Calls for increased investment in Alzheimer’s drug trials as study reveals a 99.6% failure rate

A study in the US has shown that nearly all clinical trials for potential Alzheimer’s drugs have failed, highlighting the need for increased investment in drug discovery initiatives aimed at treating the condition.

Posted on 3rd July 2014

A comprehensive study of all of the clinical trials for Alzheimer’s drugs in the US has highlighted a very high failure rate of the drugs being tested. The study found that 99.6% of trials of potential Alzheimer’s treatments aimed at preventing, curing or improving the symptoms of the disease failed or were discontinued. The study is published on 3 July in the journal Alzheimer’s Research and Therapy.

The study was conducted by scientists at the Cleveland Clinic Lou Ruvo Centre for Brain Health and the Touro University Nevada College of Osteopathic Medicine. The researchers used the public access site clinicaltrials.gov to compile a database of all Alzheimer’s drug trials which have occurred in the US over the past decade. They then used the database to determine the outcome of trials at the three clinical phases and for drugs targeting various different mechanisms thought to contribute towards the disease.

The trial was deemed to have failed if there was no difference in symptoms between people who were treated with the drug versus the placebo, or if the side-effects were too severe to continue with the drug. This study found that the vast majority of drugs in all three phases of clinical testing failed during the period of 2002-2012. This includes treatments aimed at reducing the levels of the hallmark proteins amyloid and tau which are present in abnormal formations in the brain in people with Alzheimer’s. Of 244 compounds that were assessed over the ten-year period, only 1 was approved for marketing – the drug memantine which can help with symptoms of the disease.

The study also took into account treatments which are still being tested, known as pipeline drugs. The authors note that there are very few drugs currently being tested, with only 23 compounds in the final phase of testing. There are 108 ongoing trials for Alzheimer’s drugs compared to 1438 trials for cancer drugs. The study concludes that there are too few trials for Alzheimer’s drugs given the huge social and economic impact of the disease.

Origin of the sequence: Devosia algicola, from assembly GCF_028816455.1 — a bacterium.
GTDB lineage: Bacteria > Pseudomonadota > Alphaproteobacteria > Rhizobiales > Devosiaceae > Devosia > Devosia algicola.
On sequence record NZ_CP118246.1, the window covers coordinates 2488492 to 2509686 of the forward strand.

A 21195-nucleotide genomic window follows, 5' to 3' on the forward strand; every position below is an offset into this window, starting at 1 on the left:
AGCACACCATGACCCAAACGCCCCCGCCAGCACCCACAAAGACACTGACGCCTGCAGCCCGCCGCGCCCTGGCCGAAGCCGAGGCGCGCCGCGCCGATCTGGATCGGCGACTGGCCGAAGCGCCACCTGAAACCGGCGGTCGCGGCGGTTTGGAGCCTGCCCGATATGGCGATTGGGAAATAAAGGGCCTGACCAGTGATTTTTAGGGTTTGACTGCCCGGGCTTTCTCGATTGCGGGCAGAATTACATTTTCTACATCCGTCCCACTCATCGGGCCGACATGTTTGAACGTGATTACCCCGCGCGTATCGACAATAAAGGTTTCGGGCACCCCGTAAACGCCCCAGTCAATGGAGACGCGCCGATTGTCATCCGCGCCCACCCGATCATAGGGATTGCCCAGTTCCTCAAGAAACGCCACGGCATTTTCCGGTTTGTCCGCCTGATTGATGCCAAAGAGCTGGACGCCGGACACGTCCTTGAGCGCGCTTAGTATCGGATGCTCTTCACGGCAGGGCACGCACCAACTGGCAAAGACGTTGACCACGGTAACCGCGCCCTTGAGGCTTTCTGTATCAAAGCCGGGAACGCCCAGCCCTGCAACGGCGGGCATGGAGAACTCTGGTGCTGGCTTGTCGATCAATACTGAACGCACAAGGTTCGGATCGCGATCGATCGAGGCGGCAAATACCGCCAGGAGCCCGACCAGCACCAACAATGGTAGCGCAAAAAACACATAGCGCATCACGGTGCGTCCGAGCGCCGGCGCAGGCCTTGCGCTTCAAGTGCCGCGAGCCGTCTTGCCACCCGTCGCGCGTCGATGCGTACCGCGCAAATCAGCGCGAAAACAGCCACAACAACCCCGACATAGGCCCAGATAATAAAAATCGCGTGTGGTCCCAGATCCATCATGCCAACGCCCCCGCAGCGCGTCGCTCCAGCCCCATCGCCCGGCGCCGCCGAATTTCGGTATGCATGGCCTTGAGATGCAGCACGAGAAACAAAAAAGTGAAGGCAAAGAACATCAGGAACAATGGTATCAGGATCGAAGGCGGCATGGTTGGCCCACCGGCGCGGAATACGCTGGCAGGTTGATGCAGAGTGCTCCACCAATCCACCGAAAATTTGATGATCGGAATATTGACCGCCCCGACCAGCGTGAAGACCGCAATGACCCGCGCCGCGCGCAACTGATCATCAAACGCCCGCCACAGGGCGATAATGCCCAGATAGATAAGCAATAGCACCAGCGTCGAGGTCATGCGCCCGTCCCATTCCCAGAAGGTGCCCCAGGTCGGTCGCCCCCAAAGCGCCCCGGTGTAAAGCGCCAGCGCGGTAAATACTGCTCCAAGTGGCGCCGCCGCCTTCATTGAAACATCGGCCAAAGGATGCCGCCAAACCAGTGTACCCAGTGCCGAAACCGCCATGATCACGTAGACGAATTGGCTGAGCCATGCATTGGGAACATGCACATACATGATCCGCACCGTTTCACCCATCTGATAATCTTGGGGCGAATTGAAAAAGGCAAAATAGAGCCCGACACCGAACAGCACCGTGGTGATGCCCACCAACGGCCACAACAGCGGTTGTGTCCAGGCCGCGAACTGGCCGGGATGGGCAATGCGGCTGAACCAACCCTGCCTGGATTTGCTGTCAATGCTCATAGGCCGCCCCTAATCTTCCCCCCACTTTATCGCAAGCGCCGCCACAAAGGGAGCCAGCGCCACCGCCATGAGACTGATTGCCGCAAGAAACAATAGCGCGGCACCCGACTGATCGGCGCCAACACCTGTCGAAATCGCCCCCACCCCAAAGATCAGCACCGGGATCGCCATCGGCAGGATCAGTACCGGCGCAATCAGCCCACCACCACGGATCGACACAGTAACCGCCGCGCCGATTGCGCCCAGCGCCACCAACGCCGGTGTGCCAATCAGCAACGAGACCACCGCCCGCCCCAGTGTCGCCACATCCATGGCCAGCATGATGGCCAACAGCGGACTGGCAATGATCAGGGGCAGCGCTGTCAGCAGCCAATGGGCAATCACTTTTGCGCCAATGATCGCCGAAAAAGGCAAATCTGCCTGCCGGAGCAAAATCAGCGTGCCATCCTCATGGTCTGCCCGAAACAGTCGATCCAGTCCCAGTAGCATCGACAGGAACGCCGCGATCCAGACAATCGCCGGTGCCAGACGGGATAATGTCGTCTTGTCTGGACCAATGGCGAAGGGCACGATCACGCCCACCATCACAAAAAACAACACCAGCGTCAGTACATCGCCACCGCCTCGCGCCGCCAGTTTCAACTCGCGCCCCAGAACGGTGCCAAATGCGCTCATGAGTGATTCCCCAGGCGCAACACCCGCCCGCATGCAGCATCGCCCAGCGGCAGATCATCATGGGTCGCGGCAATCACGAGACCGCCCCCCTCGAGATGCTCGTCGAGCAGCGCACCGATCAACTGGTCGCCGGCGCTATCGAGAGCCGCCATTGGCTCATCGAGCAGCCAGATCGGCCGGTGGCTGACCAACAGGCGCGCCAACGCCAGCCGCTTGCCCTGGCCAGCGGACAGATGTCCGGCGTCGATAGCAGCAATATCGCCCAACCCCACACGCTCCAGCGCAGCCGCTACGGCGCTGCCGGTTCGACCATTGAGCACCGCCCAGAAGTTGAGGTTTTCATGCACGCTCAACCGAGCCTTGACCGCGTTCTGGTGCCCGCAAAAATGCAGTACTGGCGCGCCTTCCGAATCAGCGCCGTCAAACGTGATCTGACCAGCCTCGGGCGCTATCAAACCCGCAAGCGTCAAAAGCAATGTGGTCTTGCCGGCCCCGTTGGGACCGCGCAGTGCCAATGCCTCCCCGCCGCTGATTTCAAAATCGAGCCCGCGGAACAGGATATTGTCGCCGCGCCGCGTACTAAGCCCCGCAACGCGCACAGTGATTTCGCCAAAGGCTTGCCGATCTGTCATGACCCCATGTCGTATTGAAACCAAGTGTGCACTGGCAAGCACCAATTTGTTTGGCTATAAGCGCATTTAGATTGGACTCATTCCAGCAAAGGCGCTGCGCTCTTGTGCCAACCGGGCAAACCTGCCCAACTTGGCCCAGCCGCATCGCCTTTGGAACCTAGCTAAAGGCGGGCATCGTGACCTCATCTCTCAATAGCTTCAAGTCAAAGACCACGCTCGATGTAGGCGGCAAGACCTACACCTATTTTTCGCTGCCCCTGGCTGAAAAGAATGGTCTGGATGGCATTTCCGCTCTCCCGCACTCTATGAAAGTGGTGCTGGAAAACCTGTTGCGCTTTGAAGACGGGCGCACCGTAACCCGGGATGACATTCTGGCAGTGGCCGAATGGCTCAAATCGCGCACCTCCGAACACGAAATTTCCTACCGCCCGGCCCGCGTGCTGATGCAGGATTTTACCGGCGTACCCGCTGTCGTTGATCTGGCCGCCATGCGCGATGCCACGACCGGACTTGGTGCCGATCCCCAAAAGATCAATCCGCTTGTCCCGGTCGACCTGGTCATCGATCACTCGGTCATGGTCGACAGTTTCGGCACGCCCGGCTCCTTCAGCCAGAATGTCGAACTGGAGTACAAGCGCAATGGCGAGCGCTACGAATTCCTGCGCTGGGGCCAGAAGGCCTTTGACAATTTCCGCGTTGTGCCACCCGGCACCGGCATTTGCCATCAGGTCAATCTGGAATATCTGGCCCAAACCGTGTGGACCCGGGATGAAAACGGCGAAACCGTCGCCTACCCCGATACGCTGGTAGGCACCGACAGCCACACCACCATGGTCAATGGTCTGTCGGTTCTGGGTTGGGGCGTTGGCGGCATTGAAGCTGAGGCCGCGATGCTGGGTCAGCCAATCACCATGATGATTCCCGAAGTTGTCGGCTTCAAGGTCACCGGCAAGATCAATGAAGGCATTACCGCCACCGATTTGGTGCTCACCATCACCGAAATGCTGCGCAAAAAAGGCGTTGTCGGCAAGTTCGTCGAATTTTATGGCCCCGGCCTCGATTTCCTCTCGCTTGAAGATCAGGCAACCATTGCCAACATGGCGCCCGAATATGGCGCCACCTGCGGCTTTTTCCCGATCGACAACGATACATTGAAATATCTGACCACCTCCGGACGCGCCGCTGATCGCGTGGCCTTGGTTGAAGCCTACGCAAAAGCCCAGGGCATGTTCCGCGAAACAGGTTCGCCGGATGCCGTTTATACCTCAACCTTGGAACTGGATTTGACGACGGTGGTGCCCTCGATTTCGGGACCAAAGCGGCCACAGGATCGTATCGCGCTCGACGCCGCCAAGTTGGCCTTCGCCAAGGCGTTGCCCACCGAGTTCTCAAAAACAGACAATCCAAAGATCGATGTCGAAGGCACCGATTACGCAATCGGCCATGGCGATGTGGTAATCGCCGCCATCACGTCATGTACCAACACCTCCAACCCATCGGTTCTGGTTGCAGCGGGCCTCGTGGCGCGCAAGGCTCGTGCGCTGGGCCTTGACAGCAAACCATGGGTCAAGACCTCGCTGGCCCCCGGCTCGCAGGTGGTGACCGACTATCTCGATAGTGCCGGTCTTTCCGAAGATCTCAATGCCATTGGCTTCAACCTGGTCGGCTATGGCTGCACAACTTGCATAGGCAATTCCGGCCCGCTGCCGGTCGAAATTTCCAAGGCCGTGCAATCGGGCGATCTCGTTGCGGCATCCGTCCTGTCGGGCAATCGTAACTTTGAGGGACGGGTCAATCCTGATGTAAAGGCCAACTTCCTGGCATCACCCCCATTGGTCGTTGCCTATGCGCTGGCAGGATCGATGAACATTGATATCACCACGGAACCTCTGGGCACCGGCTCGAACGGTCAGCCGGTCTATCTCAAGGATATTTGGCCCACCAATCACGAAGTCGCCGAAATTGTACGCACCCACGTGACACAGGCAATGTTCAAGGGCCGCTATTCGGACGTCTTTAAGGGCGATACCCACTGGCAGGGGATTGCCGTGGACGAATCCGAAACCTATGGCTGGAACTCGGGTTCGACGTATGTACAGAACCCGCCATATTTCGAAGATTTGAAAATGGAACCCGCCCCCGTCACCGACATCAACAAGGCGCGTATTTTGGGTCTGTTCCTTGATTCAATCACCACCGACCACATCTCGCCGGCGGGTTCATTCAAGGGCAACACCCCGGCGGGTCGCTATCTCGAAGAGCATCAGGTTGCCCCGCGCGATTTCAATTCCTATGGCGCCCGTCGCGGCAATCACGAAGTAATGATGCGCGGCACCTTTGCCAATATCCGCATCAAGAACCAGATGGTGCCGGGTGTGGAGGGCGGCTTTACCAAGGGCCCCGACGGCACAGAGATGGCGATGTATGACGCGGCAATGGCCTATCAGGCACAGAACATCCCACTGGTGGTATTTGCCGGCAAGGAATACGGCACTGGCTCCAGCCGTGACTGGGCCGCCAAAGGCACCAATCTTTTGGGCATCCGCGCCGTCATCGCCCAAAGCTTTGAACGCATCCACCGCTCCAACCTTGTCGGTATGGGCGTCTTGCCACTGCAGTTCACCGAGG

Dr Simon Ridley, Head of Research at Alzheimer’s Research UK, the UK’s leading dementia research charity, said:

“This study adds to other analyses showing high levels of failure of trials for Alzheimer’s drugs. Whilst the failure rate of clinical trials for cancer is also quite high, at 81%, the 99.6% failure rate in Alzheimer’s disease trials is especially troubling. Alzheimer’s disease is the most common form of dementia, which affects over 820,000 people in the UK and costs the economy £23 billion a year. There are multiple genetic and environmental risk factors for Alzheimer’s, making drug trials for the disease particularly challenging. People with Alzheimer’s are often diagnosed relatively late in the disease process which also means that the best window of opportunity for treatment may have passed. The rising numbers of people with dementia, along with the devastating effect that it has on those affected, mean that despite these setbacks we have to keep dementia at the forefront of clinical trials.

“The authors of the study highlight a worrying decline in the number of clinical trials for Alzheimer’s treatments in more recent years. There is a danger that the high failure rates of trials in the past will discourage pharmaceutical companies from investing in dementia research. We need to use this data to understand the reasons behind the discontinuation of these trials and address those issues. Pharmaceutical companies and other industries need to commit to continued investment in drug development and clinical trials in order to achieve a breakthrough in treating Alzheimer’s and other dementias.

“Alzheimer’s Research UK is continually working to reignite research and development in dementia, to put new treatments into the hands of those who so desperately need them. We are implementing a number of important initiatives, including funding a network of Drug Discovery Institutes and being a part of the Dementia Consortium in partnership with MRC Technology and the pharmaceutical companies Eisai and Lilly. The only way we will successfully defeat dementia is to continue with high-quality, innovative research, improve links with industry and increase investment in clinical trials”.

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